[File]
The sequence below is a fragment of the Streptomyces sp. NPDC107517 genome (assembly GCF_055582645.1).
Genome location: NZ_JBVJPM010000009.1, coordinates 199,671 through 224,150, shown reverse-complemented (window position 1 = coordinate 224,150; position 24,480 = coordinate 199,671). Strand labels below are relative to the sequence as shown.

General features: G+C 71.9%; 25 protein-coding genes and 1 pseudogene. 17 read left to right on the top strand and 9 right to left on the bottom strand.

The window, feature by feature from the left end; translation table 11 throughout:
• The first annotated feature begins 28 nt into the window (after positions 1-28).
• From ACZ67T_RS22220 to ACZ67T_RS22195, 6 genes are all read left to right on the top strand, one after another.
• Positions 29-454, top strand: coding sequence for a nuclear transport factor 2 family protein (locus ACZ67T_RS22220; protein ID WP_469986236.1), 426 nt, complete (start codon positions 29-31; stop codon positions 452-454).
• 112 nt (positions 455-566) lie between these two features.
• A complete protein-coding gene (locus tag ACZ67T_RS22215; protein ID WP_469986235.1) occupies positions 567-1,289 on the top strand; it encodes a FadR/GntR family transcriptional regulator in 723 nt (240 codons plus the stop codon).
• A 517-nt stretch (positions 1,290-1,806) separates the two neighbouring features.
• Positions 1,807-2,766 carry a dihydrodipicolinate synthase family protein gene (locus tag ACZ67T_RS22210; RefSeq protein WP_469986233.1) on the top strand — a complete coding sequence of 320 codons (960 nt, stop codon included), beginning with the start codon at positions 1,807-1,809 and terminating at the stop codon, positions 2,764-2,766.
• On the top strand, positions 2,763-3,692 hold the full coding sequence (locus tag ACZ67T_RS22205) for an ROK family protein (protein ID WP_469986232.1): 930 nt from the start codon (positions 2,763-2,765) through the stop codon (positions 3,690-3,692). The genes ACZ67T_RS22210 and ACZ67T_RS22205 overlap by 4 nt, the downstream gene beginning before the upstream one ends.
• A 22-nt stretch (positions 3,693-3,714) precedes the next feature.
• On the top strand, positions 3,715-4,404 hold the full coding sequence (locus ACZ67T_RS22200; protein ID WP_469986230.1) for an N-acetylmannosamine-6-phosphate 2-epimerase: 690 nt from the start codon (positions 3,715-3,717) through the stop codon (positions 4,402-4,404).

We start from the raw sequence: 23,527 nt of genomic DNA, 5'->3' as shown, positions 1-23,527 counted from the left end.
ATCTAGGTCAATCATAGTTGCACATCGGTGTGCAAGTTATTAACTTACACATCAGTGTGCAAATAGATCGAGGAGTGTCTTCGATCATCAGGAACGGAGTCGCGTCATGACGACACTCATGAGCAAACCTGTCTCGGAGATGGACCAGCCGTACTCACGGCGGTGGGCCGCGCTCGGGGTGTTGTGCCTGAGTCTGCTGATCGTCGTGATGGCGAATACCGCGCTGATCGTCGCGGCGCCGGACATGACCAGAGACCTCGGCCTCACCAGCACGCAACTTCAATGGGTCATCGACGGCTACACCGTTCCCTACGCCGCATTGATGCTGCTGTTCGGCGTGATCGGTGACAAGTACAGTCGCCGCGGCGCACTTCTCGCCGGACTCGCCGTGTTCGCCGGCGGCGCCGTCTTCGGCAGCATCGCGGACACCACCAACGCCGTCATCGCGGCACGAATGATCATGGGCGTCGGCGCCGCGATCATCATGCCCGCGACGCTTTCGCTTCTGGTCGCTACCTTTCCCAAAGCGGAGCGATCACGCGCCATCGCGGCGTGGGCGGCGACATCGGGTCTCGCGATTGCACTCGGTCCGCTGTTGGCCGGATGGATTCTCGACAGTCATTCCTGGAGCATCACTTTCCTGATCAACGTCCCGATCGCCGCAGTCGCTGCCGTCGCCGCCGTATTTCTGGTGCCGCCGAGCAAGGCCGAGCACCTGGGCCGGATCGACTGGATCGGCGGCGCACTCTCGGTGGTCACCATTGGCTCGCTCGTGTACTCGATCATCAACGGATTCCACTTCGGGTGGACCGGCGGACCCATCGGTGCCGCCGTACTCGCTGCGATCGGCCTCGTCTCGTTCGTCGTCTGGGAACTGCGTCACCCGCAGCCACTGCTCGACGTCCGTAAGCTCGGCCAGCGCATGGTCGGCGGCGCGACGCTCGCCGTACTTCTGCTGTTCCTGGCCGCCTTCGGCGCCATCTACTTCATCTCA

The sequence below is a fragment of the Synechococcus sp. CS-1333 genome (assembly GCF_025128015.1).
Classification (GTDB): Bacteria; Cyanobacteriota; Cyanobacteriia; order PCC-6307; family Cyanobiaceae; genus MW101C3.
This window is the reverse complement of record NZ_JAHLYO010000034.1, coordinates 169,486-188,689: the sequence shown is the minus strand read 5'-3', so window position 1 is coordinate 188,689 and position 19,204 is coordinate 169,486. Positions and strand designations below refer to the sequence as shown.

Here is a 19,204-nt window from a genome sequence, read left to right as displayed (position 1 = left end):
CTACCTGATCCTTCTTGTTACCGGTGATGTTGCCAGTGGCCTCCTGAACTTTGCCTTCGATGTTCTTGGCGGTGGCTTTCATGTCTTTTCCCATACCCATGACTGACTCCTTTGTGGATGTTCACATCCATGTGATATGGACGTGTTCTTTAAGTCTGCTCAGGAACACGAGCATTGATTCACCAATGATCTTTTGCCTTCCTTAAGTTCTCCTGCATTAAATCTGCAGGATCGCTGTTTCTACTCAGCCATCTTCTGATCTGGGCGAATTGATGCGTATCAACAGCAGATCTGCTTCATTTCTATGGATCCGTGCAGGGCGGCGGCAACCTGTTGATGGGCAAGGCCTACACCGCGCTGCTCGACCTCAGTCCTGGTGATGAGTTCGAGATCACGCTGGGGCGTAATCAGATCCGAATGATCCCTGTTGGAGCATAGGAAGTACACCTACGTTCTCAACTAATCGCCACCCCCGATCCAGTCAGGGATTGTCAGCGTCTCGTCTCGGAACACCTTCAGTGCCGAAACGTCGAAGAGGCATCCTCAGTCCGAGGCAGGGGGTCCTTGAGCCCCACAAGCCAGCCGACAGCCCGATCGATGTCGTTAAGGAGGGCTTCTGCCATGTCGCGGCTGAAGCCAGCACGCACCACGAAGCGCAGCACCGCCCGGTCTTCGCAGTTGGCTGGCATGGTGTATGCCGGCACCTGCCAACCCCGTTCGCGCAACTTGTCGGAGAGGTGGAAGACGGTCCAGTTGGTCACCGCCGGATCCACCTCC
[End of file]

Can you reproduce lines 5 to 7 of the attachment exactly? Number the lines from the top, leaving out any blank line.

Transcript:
• The first annotated feature begins 28 nt into the window (after positions 1-28).
• From ACZ67T_RS22220 to ACZ67T_RS22195, 6 genes are all read left to right on the top strand, one after another.
• Positions 29-454, top strand: coding sequence for a nuclear transport factor 2 family protein (locus ACZ67T_RS22220; protein ID WP_469986236.1), 426 nt, complete (start codon positions 29-31; stop codon positions 452-454).